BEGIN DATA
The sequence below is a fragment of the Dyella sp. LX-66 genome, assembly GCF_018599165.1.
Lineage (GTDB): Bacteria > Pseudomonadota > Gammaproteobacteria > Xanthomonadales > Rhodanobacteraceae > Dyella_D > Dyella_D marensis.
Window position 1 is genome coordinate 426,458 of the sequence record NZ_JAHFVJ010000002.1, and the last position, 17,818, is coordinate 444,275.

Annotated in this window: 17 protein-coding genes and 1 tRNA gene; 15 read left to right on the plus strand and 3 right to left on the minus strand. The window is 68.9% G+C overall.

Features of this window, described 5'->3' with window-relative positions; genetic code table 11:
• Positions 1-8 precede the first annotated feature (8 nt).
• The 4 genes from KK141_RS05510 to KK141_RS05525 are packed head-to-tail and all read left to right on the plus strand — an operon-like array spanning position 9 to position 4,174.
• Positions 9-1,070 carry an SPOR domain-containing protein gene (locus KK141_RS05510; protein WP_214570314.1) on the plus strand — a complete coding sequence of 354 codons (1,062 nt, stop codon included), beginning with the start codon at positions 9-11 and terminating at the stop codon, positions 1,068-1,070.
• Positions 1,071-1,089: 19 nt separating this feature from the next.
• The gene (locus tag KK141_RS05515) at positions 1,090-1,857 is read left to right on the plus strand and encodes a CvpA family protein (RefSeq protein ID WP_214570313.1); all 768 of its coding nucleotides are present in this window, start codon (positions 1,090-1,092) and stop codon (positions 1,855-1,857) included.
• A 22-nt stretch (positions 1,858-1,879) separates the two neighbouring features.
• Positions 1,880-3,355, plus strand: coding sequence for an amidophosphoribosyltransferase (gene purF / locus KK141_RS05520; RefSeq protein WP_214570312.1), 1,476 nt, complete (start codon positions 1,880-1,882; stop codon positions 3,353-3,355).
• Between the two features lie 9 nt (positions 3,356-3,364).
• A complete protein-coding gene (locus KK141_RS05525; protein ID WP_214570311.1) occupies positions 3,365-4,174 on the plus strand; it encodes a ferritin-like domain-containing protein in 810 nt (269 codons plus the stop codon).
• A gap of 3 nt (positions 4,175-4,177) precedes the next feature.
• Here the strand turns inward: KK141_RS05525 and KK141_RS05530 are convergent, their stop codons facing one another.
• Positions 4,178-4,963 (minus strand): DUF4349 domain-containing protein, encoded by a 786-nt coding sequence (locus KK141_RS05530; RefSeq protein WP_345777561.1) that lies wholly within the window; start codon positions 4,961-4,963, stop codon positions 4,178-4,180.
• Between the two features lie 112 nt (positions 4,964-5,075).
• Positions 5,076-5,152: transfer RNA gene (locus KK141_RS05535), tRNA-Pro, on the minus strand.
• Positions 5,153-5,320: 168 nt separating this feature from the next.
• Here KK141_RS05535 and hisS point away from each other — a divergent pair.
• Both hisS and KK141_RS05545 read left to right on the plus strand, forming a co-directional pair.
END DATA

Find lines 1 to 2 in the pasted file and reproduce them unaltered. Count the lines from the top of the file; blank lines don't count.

The sequence below is a fragment of the Dyella sp. LX-66 genome, assembly GCF_018599165.1.
Lineage (GTDB): Bacteria > Pseudomonadota > Gammaproteobacteria > Xanthomonadales > Rhodanobacteraceae > Dyella_D > Dyella_D marensis.